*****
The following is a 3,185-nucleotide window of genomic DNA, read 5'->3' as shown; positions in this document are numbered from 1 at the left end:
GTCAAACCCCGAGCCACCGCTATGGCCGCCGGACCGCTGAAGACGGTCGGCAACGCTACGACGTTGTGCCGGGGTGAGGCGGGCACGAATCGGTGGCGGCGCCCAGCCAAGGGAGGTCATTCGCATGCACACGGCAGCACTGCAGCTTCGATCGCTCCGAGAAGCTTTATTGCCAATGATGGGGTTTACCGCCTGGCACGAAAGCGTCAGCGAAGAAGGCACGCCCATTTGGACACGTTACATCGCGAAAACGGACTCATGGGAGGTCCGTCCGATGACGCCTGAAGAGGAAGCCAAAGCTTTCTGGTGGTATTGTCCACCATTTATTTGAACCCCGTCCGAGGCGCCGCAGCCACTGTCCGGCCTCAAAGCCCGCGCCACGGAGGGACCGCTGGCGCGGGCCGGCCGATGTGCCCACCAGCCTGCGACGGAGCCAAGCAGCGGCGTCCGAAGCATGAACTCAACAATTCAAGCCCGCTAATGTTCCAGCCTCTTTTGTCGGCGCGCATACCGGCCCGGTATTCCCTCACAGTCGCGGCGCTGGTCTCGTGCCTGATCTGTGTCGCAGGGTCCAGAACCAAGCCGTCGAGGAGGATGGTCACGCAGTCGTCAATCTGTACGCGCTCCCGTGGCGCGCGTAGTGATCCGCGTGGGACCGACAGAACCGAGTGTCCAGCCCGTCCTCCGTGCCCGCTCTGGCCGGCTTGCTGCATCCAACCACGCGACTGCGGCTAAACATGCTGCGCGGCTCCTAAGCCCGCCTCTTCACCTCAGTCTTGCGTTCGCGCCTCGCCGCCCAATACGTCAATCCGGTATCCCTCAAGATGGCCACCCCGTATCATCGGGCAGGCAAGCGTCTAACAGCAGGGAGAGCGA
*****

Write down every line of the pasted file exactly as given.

The following is a 3,185-nucleotide window of genomic DNA, read 5'->3' as shown; positions in this document are numbered from 1 at the left end:
GTCAAACCCCGAGCCACCGCTATGGCCGCCGGACCGCTGAAGACGGTCGGCAACGCTACGACGTTGTGCCGGGGTGAGGCGGGCACGAATCGGTGGCGGCGCCCAGCCAAGGGAGGTCATTCGCATGCACACGGCAGCACTGCAGCTTCGATCGCTCCGAGAAGCTTTATTGCCAATGATGGGGTTTACCGCCTGGCACGAAAGCGTCAGCGAAGAAGGCACGCCCATTTGGACACGTTACATCGCGAAAACGGACTCATGGGAGGTCCGTCCGATGACGCCTGAAGAGGAAGCCAAAGCTTTCTGGTGGTATTGTCCACCATTTATTTGAACCCCGTCCGAGGCGCCGCAGCCACTGTCCGGCCTCAAAGCCCGCGCCACGGAGGGACCGCTGGCGCGGGCCGGCCGATGTGCCCACCAGCCTGCGACGGAGCCAAGCAGCGGCGTCCGAAGCATGAACTCAACAATTCAAGCCCGCTAATGTTCCAGCCTCTTTTGTCGGCGCGCATACCGGCCCGGTATTCCCTCACAGTCGCGGCGCTGGTCTCGTGCCTGATCTGTGTCGCAGGGTCCAGAACCAAGCCGTCGAGGAGGATGGTCACGCAGTCGTCAATCTGTACGCGCTCCCGTGGCGCGCGTAGTGATCCGCGTGGGACCGACAGAACCGAGTGTCCAGCCCGTCCTCCGTGCCCGCTCTGGCCGGCTTGCTGCATCCAACCACGCGACTGCGGCTAAACATGCTGCGCGGCTCCTAAGCCCGCCTCTTCACCTCAGTCTTGCGTTCGCGCCTCGCCGCCCAATACGTCAATCCGGTATCCCTCAAGATGGCCACCCCGTATCATCGGGCAGGCAAGCGTCTAACAGCAGGGAGAGCGA